7 comments on this article so far ...

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  1. kalidas said on November 28th, 2009 at 10:04am #

    “Ill gladly pay you Tuesday for a hamburger today.”

  2. Mike said on November 28th, 2009 at 9:19pm #

    So nice of you to not mention any Democrat presidents and Democrat controlled Congresses dipping into the Social Security trust.

    Typical leftist partisan mentality motivated by a desire to “tax the rich”.

  3. Pw said on November 28th, 2009 at 9:38pm #

    Hey Mike,
    First, Allen said “politicians from both political parties began using the money like a giant slush fund” in the first sentence.
    Second, Republicans hate social security. They’ve been trying to abolish it or privatize it since its inception. Look at the record.
    Third, go find a Republican who is just as outraged about this issue.
    We’ll wait…

  4. Dennis Davis said on November 28th, 2009 at 11:01pm #

    1st place ABUSE of the SS trust fund started in the 1950’s when the Democrats seen this big pot of money and decided to start taking from it for their pet projects and eventually started putting it into the general funds. These were to be paid back but as usual politicians never hold to their words. Also SS was set up that no one was to touch them.
    If our SS would of been left alone we would not have this problem today now would we. Republicans should of back this down when in power but they are just as bad. Who started taxing SS??? Bill Clinton.
    So we are really the fault for not getting rid of these nuts but of coarse much of these takings from SS were hid just as they are doing in the great Healthcare bill. Might want to go back into history and get all the updates on SS spending by our great politicians. (O;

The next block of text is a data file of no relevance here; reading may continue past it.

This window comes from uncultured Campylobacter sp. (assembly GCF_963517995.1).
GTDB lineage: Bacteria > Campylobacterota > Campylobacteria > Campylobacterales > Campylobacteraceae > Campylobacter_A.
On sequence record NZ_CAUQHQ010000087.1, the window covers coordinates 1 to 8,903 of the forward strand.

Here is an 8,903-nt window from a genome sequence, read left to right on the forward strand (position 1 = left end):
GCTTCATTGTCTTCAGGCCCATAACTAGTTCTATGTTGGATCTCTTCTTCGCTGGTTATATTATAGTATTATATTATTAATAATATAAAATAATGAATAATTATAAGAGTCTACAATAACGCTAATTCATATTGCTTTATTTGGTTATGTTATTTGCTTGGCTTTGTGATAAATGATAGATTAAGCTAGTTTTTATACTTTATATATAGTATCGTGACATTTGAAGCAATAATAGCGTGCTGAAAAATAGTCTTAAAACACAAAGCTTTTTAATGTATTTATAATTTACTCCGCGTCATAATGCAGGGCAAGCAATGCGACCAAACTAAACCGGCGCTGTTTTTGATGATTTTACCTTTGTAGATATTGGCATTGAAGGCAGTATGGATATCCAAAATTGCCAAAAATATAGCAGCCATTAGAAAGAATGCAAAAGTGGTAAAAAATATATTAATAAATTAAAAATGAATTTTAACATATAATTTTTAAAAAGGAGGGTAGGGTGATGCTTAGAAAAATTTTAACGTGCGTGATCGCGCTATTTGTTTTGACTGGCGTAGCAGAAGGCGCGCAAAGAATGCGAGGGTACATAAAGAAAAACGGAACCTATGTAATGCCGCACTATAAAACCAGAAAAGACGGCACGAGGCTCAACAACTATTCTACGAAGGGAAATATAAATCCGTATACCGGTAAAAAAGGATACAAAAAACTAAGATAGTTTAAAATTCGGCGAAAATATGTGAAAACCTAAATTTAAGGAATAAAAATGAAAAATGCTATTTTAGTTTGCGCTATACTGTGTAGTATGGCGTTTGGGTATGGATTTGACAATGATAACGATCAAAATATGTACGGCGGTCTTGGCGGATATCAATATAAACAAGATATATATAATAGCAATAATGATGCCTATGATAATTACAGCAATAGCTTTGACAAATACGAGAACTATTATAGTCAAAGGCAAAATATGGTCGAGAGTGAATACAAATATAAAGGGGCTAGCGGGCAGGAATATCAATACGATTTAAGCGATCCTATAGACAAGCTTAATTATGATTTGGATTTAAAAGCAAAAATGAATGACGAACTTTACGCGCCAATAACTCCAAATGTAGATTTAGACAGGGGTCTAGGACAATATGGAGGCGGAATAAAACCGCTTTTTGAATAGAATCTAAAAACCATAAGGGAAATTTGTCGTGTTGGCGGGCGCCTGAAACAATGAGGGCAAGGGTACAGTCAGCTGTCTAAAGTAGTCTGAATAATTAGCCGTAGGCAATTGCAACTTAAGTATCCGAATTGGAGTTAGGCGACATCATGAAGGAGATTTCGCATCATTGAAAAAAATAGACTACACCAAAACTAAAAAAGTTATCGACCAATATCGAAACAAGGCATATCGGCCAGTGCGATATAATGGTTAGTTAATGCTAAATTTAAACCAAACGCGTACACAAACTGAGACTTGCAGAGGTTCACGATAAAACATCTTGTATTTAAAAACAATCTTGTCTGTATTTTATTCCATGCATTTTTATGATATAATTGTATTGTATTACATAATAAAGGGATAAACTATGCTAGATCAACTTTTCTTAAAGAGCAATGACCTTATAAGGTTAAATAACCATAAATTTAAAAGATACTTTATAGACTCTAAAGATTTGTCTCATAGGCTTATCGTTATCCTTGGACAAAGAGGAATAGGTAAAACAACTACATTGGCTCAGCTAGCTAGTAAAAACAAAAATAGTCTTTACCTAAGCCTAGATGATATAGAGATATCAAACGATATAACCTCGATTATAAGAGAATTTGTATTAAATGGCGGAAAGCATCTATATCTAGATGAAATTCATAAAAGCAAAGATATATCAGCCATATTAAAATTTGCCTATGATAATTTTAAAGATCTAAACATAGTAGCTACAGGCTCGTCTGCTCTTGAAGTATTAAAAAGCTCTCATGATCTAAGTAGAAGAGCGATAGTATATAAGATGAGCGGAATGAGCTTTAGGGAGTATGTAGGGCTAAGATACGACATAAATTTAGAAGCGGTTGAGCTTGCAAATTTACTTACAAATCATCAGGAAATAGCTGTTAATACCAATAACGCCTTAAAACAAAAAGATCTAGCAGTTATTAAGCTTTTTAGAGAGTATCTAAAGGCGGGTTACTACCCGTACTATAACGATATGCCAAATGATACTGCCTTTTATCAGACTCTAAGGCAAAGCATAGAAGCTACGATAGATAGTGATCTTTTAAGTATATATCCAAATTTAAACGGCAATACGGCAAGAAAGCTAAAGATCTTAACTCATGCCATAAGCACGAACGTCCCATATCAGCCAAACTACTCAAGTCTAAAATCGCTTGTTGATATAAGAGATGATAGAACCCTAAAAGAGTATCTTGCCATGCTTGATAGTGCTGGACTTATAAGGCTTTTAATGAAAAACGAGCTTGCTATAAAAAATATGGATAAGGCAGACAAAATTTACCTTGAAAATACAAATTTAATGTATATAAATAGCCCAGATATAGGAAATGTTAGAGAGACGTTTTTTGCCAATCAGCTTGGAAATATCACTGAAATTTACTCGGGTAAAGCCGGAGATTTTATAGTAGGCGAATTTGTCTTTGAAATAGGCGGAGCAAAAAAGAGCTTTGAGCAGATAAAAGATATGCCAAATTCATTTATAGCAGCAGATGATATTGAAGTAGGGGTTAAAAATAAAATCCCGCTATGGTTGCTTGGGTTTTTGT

5. Mike 2 said on November 29th, 2009 at 4:21am #

    I find it curious that the great Alan Greenspan and the commission he headed did not realize that the surplus would be spent. It is and has been the “law” since 1935. Gee, maybe they didn’t read it.

    Mr. Hollings seems to blame the Treasury for the “siphoning”, when it is CONgress that spends the money.
    Of course Mr. Hollings also claimed the last budget surplus was the one given to Nixon by Johnson. There was no surplus, it was the unified budget that made it look that way.

    Mr Reed apparently is unaware of the “law” also. How can CONgress steal the surplus when it is invested according to law?

    Gee, I wonder what’s going to happen to all those taxes CONgress want to collect for several years prior to implementing the new health care scheme. Can you say “trust fund”?

    Barney Frank said it best: “I stipulate that legally we don’t have to. We are the government. We can do whatever we want, and nobody could sue us.” This in a hearing on Financial literacy and in discussing the social security trust fund.

    Why not hit the big delete key on all of the so-called trust funds and let’s start over. It dosen’t make any difference if they are there or not and at least the taxpayers won’t have to pay the interest. I guess that would require some honesty and is too much to expect from any CONgress.

  6. Deadbeat said on November 29th, 2009 at 2:37pm #

    Mike 2 is absolutely correct …
    Mr. Hollings seems to blame the Treasury for the “siphoning”, when it is CONgress that spends the money. Of course Mr. Hollings also claimed the last budget surplus was the one given to Nixon by Johnson. There was no surplus, it was the unified budget that made it look that way.

    The “unified” budget (putting Social Security “on budget” happened in 1969 to understate the spending on the Vietnam War — to make it appear that social spending was greater than military spending.

  7. Patrick Bell said on November 30th, 2009 at 7:59am #

    If ABUSE of the SS fund started in the 1950’s with CONgress taking it for pet projects and eventually placing it in general funds, it seems the amount of $2.5 trillion in surplus taken by the CONgress and the Treasury in an understatement.

    How much has be taken since the start of the SS fund?